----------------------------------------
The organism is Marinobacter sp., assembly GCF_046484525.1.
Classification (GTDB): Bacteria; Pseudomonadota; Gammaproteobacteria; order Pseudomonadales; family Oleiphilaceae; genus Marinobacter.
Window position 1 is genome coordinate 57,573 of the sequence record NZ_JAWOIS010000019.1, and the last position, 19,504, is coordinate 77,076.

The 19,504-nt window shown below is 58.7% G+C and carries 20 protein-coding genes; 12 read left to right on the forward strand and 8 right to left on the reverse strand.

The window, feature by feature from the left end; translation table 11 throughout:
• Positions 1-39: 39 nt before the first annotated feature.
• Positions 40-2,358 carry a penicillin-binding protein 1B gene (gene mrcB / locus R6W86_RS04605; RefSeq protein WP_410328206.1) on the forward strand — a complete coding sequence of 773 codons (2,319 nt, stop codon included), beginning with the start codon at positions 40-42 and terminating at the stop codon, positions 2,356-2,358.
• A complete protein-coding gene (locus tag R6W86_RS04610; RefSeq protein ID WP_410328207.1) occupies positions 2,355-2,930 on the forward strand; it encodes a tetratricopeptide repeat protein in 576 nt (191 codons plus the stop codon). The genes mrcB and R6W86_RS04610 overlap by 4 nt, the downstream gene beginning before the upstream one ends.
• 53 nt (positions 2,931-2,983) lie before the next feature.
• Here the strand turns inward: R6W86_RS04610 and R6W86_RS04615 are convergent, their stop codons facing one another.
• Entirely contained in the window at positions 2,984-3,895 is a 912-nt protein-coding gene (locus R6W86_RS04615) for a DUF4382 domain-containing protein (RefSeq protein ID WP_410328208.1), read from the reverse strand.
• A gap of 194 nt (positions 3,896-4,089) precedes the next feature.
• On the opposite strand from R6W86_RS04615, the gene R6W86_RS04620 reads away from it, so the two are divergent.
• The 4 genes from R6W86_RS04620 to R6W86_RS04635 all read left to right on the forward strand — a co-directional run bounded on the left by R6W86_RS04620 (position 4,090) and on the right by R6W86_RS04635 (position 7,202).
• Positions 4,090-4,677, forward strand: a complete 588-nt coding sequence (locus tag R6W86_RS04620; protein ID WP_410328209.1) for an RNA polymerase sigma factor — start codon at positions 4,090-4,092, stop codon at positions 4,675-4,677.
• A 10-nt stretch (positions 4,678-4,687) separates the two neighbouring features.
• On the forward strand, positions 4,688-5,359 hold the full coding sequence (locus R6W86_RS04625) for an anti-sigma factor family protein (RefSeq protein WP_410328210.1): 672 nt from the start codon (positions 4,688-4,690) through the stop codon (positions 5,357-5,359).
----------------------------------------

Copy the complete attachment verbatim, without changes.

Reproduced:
The organism is Marinobacter sp., assembly GCF_046484525.1.
Classification (GTDB): Bacteria; Pseudomonadota; Gammaproteobacteria; order Pseudomonadales; family Oleiphilaceae; genus Marinobacter.
Window position 1 is genome coordinate 57,573 of the sequence record NZ_JAWOIS010000019.1, and the last position, 19,504, is coordinate 77,076.

The 19,504-nt window shown below is 58.7% G+C and carries 20 protein-coding genes; 12 read left to right on the forward strand and 8 right to left on the reverse strand.

The window, feature by feature from the left end; translation table 11 throughout:
• Positions 1-39: 39 nt before the first annotated feature.
• Positions 40-2,358 carry a penicillin-binding protein 1B gene (gene mrcB / locus R6W86_RS04605; RefSeq protein WP_410328206.1) on the forward strand — a complete coding sequence of 773 codons (2,319 nt, stop codon included), beginning with the start codon at positions 40-42 and terminating at the stop codon, positions 2,356-2,358.
• A complete protein-coding gene (locus tag R6W86_RS04610; RefSeq protein ID WP_410328207.1) occupies positions 2,355-2,930 on the forward strand; it encodes a tetratricopeptide repeat protein in 576 nt (191 codons plus the stop codon). The genes mrcB and R6W86_RS04610 overlap by 4 nt, the downstream gene beginning before the upstream one ends.
• 53 nt (positions 2,931-2,983) lie before the next feature.
• Here the strand turns inward: R6W86_RS04610 and R6W86_RS04615 are convergent, their stop codons facing one another.
• Entirely contained in the window at positions 2,984-3,895 is a 912-nt protein-coding gene (locus R6W86_RS04615) for a DUF4382 domain-containing protein (RefSeq protein ID WP_410328208.1), read from the reverse strand.
• A gap of 194 nt (positions 3,896-4,089) precedes the next feature.
• On the opposite strand from R6W86_RS04615, the gene R6W86_RS04620 reads away from it, so the two are divergent.
• The 4 genes from R6W86_RS04620 to R6W86_RS04635 all read left to right on the forward strand — a co-directional run bounded on the left by R6W86_RS04620 (position 4,090) and on the right by R6W86_RS04635 (position 7,202).
• Positions 4,090-4,677, forward strand: a complete 588-nt coding sequence (locus tag R6W86_RS04620; protein ID WP_410328209.1) for an RNA polymerase sigma factor — start codon at positions 4,090-4,092, stop codon at positions 4,675-4,677.
• A 10-nt stretch (positions 4,678-4,687) separates the two neighbouring features.
• On the forward strand, positions 4,688-5,359 hold the full coding sequence (locus R6W86_RS04625) for an anti-sigma factor family protein (RefSeq protein WP_410328210.1): 672 nt from the start codon (positions 4,688-4,690) through the stop codon (positions 5,357-5,359).